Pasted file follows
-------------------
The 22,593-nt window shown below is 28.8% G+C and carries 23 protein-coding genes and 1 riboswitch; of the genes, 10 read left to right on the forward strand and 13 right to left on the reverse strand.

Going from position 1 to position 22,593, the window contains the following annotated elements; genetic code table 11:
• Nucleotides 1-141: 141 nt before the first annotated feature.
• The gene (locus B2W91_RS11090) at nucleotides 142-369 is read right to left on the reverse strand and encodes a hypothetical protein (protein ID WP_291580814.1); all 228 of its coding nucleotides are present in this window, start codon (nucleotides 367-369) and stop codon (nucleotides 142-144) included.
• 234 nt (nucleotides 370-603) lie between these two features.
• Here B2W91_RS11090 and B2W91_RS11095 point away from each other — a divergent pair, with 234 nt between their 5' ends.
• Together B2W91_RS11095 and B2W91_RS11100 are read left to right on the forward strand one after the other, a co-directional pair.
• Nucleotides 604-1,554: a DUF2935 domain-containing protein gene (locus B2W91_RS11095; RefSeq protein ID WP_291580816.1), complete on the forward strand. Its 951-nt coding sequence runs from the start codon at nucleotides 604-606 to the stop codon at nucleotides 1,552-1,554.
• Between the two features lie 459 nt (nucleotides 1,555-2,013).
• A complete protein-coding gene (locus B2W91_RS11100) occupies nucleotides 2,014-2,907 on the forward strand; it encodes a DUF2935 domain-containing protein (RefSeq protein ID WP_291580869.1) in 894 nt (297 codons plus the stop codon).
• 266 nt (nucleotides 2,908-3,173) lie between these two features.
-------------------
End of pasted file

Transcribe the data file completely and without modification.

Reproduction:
The 22,593-nt window shown below is 28.8% G+C and carries 23 protein-coding genes and 1 riboswitch; of the genes, 10 read left to right on the forward strand and 13 right to left on the reverse strand.

Going from position 1 to position 22,593, the window contains the following annotated elements; genetic code table 11:
• Nucleotides 1-141: 141 nt before the first annotated feature.
• The gene (locus B2W91_RS11090) at nucleotides 142-369 is read right to left on the reverse strand and encodes a hypothetical protein (protein ID WP_291580814.1); all 228 of its coding nucleotides are present in this window, start codon (nucleotides 367-369) and stop codon (nucleotides 142-144) included.
• 234 nt (nucleotides 370-603) lie between these two features.
• Here B2W91_RS11090 and B2W91_RS11095 point away from each other — a divergent pair, with 234 nt between their 5' ends.
• Together B2W91_RS11095 and B2W91_RS11100 are read left to right on the forward strand one after the other, a co-directional pair.
• Nucleotides 604-1,554: a DUF2935 domain-containing protein gene (locus B2W91_RS11095; RefSeq protein ID WP_291580816.1), complete on the forward strand. Its 951-nt coding sequence runs from the start codon at nucleotides 604-606 to the stop codon at nucleotides 1,552-1,554.
• Between the two features lie 459 nt (nucleotides 1,555-2,013).
• A complete protein-coding gene (locus B2W91_RS11100) occupies nucleotides 2,014-2,907 on the forward strand; it encodes a DUF2935 domain-containing protein (RefSeq protein ID WP_291580869.1) in 894 nt (297 codons plus the stop codon).
• 266 nt (nucleotides 2,908-3,173) lie between these two features.